A group of Shenandoah University students, faculty and staff journeyed to Florida earlier this summer and were treated to a special educational experience that included stops at the Walt Disney World Resort and the Kennedy Space Center.
The trip, which took place over eight days in mid-June, was part of Shenandoah’s Global Experiential Learning (GEL) Program, which provides students with short-term, credit-bearing, faculty-led experiences all over the world. The June GEL trip to Florida was designed as a domestic venture due to challenges posed by the COVID-19 pandemic, according to Associate Professor of Virtual and Augmented Reality Nathan Prestopnik, Ph.D., who led the trip alongside Visiting Assistant Professor of Curriculum and Instruction Jennifer LaBombard-Daniels, Ph.D.
Dr. Prestopnik said the trip, which focused on experience design and STEM education, was unique among other GEL offerings in that SU students and employees were joined by teachers from Winchester Public Schools’ METRICS program who specialize in computer science and STEM-focused activities. About 35 people participated in the trip, making it three times larger than most other GEL trips, Prestopnik noted.
Shenandoah’s group included primarily Division of Applied Technology students, mostly those in the virtual reality design program. Shenandoah Center for Immersive Learning staff also went on the trip.
The group participated in three Disney Imagineering workshops, which offered private tours of various parts of the Disney World Resort in Orlando, the chance to perform design activities with park staff, and behind-the-scenes looks at a couple of attractions. The workshops focused on immersive storytelling, theme park technology and theme park design.
Prestopnik said the group saw the computer control and maintenance areas for Remy’s Ratatouille Adventure, a 4D attraction at EPCOT based on the film “Ratatouille.” Participants also went backstage at the Hall of Presidents at Magic Kingdom Park and viewed the mechanism that runs the attraction. Prestopnik said the Hall of Presidents, which opened in 1971, still uses the original computing system to operate the animatronic attraction’s many moving parts.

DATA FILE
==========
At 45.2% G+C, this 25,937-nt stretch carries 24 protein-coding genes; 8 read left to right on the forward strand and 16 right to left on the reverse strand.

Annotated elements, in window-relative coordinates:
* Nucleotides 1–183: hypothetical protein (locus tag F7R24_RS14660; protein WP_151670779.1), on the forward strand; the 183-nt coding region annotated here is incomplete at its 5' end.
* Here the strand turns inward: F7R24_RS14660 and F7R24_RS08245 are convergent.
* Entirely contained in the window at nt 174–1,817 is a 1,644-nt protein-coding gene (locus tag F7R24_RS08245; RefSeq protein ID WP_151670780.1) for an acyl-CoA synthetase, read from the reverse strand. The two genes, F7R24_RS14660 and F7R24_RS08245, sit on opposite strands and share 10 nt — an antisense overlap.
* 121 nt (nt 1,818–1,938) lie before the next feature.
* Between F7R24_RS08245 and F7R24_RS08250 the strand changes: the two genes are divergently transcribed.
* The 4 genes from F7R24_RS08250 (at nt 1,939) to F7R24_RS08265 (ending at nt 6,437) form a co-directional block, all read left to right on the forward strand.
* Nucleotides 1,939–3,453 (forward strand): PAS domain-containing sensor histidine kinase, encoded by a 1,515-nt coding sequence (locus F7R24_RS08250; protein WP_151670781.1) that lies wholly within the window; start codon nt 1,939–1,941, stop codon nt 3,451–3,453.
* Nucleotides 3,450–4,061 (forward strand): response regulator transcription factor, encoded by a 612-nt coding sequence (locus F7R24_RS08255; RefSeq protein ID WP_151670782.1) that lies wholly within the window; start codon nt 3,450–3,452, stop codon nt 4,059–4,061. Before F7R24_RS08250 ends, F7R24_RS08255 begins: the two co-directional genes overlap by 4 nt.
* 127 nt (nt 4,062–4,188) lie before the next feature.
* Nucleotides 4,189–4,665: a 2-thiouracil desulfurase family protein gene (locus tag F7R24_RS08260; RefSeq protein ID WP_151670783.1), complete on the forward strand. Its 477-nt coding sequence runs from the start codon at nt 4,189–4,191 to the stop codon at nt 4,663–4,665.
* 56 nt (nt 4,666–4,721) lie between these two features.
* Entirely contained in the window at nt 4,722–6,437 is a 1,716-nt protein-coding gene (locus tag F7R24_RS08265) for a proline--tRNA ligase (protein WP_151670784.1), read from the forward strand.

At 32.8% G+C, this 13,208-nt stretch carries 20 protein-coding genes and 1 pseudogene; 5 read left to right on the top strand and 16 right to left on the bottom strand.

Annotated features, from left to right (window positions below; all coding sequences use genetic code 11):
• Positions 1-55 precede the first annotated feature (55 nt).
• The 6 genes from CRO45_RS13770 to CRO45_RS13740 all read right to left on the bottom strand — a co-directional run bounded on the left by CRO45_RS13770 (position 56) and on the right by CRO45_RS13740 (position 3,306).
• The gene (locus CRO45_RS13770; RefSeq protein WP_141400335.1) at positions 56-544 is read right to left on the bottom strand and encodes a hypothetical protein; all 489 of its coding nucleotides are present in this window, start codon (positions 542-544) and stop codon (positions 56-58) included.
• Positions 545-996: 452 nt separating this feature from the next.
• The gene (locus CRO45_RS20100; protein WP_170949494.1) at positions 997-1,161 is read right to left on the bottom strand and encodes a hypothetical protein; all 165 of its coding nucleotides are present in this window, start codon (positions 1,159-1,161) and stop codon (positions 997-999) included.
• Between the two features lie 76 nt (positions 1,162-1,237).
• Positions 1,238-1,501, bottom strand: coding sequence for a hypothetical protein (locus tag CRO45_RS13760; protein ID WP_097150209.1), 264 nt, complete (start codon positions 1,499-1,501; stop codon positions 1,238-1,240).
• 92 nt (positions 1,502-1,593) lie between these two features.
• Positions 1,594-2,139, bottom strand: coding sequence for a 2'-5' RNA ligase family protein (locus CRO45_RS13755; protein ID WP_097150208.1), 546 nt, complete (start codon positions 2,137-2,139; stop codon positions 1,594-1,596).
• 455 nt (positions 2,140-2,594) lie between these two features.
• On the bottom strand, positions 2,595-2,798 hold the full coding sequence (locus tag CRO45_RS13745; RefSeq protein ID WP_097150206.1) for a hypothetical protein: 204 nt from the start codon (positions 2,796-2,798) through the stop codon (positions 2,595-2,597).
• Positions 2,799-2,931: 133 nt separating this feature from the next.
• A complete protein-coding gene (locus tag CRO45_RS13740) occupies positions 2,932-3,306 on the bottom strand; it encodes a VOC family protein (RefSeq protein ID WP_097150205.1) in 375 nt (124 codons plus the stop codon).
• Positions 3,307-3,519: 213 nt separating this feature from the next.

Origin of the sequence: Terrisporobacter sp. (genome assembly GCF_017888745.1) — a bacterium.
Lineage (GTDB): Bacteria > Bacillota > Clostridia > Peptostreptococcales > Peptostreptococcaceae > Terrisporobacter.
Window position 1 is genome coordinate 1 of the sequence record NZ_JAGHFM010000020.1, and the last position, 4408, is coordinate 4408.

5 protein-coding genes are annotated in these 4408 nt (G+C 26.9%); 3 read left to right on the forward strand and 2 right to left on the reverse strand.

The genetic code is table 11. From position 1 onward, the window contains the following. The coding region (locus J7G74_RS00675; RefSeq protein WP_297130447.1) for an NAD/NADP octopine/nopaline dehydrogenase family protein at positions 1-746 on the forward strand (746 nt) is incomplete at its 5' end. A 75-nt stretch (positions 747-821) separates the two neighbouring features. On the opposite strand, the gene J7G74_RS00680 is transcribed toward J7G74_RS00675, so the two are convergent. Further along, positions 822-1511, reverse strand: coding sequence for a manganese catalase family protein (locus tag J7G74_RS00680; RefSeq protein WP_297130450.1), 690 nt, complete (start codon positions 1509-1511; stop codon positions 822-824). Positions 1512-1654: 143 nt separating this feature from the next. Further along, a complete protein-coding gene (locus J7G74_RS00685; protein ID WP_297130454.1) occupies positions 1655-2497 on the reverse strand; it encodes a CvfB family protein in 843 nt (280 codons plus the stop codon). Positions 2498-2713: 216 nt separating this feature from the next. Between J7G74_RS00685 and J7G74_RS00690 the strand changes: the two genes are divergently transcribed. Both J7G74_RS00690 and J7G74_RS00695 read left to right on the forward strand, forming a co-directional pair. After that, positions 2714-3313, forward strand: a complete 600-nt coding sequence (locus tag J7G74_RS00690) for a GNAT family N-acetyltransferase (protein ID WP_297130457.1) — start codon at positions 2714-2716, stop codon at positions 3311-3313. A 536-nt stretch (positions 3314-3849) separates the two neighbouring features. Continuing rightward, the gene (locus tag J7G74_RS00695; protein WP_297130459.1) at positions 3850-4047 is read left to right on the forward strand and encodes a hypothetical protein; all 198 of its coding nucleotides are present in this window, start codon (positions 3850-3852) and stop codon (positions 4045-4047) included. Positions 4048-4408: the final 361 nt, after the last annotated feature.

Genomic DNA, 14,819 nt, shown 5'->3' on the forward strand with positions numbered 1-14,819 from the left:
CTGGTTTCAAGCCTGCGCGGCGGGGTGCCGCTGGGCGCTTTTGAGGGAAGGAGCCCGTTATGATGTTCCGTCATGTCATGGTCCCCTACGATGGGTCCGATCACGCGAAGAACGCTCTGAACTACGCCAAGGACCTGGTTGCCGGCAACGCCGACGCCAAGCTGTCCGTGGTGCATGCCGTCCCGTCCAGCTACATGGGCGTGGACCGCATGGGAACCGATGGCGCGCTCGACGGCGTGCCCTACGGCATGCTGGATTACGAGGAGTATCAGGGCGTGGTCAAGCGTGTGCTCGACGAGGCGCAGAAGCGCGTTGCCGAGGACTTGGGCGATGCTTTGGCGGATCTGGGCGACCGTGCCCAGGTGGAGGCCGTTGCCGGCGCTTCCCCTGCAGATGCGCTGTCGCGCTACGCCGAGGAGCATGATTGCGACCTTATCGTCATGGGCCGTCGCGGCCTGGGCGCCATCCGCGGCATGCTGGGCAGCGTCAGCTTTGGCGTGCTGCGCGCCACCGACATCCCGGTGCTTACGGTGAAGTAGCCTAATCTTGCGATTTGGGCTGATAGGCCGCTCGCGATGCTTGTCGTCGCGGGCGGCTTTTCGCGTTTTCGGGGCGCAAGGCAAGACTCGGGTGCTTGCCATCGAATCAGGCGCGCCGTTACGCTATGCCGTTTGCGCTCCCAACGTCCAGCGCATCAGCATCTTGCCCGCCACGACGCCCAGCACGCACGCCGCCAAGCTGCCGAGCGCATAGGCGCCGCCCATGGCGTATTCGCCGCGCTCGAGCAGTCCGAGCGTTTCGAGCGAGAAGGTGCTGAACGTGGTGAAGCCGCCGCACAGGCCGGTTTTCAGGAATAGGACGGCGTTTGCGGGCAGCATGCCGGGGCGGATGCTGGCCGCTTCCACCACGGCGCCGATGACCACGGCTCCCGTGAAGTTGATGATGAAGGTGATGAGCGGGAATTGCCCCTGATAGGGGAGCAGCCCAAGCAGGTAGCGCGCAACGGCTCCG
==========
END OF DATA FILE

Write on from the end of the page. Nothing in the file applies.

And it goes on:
Prestopnik said the Disney World part of the trip was meant to provide insight into how experiences are designed, while the visit to Kennedy Space Center offered additional examples of how design elements play a role in user experience.
“They really think about these things, how to tell a story in a unique way using the space and using the design of the objects that they’re showing you. It’s very, very cool, and I think that was a major takeaway for people on this trip.”
Nathan Prestopnik, Ph.D., Shenandoah University associate professor of virtual and augmented reality
During a two-day visit to Kennedy Space Center, the group toured the museum, where participants learned about NASA and the U.S. Space Program and viewed the Space Shuttle Atlantis, a Saturn V rocket (the type that NASA used to launch astronauts to the moon during the Apollo missions in the late 1960s and early 1970s), and a Falcon 9 rocket produced by SpaceX. The latter is the same rocket that launched Elon Musk’s personal Tesla roadster into space in 2018, Prestopnik said.
On the night of the group’s first day at Kennedy Space Center, tripgoers went to Cocoa Beach at midnight to watch the launch of another Falcon 9 rocket happening 5 miles away at Cape Canaveral.
“My experiences on the Disney/NASA GEL Trip drastically expanded my understanding of immersive learning experiences,” said Deborah Diner, fourth-grade teacher and SU cooperating teacher at Garland R. Quarles Elementary School in Winchester. “Over three days at Disney, I learned about the diverse range of skills and professions that must come together to create truly immersive, spellbinding experiences. At NASA, I saw how those experiences can be leveraged to teach and instruct in an innovative, engaging way.”
On the second day at Kennedy Space Center, group members participated in an astronaut training event and learned about working in space, communications between astronauts and control facilities on the ground, and how U.S. astronauts are trained.
Dr. LaBombard-Daniels said the Astronaut Training Experience (ATX) was an “amazing” culmination of the trip’s immersive experience, which included VR moonwalks, a microgravity simulator, Mission Control ISS docking station and Mars Rover mission.
“All participants learned the intensity of how astronauts train and practice their missions through real-world experiences. This experience was a first-hand look into the use of XR [extended reality] in training and helping employees understand the seriousness of the jobs at hand. These experiences can be implemented into training in any field where the objective is to get your participants to learn the task without the risk to life and equipment expenditures.”
Jennifer LaBombard-Daniels, Ph.D., SU visiting assistant professor of curriculum and instruction